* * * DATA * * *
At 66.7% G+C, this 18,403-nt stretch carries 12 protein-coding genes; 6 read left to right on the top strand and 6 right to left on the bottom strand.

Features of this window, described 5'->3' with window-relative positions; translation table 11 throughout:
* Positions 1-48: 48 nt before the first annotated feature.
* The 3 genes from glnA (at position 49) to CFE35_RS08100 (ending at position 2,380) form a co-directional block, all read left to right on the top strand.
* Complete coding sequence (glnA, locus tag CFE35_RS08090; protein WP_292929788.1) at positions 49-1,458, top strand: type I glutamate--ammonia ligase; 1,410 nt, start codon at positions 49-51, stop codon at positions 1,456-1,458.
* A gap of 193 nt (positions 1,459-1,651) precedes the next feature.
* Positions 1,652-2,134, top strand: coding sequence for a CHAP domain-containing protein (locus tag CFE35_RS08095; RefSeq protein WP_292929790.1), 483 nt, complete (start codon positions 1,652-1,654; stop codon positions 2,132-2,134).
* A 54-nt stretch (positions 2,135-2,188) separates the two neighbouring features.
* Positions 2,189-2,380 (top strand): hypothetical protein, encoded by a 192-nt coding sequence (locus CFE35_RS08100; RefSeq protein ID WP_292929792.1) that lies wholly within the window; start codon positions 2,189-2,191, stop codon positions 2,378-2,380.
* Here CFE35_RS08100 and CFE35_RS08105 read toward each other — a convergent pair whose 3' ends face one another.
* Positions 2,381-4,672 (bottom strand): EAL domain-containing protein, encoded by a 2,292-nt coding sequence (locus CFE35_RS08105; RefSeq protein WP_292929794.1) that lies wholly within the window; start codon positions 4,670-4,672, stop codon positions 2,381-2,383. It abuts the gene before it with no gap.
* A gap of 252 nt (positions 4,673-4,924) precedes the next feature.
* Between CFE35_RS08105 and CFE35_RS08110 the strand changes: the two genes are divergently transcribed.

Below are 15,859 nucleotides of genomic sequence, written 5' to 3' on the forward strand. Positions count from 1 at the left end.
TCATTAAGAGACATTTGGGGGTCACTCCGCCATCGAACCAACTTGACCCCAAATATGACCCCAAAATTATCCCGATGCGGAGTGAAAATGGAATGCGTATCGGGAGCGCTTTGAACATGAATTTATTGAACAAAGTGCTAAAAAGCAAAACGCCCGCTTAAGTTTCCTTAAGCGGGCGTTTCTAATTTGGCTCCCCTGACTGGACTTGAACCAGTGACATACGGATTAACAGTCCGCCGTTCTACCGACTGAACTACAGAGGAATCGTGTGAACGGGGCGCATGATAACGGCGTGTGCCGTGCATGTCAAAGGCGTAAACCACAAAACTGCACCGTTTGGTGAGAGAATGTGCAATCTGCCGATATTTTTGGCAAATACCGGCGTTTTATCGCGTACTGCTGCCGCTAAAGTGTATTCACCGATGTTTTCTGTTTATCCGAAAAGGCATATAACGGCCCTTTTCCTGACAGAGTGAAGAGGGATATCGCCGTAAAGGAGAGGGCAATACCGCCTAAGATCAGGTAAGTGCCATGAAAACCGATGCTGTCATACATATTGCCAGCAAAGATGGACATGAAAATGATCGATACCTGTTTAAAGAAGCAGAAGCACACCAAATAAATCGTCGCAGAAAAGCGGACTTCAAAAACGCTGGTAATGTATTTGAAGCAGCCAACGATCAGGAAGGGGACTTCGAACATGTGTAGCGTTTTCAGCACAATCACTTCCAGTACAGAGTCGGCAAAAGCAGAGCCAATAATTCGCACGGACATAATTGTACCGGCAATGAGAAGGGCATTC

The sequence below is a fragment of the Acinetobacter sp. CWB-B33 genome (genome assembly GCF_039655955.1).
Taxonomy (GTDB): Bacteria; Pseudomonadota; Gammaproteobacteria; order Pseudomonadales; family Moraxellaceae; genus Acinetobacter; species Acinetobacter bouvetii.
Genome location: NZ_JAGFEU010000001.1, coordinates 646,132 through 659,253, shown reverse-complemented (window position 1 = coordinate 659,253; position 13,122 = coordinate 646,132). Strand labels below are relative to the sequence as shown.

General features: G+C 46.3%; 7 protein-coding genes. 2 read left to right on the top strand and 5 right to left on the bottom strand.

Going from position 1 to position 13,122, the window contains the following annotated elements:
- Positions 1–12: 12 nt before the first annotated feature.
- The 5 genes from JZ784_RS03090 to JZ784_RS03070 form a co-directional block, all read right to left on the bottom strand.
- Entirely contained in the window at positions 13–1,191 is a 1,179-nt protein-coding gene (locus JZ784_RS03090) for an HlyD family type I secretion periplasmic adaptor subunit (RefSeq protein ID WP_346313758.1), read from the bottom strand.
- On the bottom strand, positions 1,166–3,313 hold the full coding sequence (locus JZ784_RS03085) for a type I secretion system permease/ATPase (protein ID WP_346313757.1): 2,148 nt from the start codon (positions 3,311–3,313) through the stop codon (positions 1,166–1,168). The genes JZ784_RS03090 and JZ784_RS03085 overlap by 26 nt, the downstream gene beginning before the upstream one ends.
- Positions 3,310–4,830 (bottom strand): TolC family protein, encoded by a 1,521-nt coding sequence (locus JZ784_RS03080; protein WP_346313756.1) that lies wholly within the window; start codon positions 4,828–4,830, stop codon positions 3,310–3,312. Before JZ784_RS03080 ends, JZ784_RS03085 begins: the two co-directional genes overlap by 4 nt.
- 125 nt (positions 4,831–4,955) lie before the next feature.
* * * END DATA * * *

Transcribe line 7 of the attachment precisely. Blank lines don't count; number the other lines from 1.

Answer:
* Positions 1,652-2,134, top strand: coding sequence for a CHAP domain-containing protein (locus tag CFE35_RS08095; RefSeq protein WP_292929790.1), 483 nt, complete (start codon positions 1,652-1,654; stop codon positions 2,132-2,134).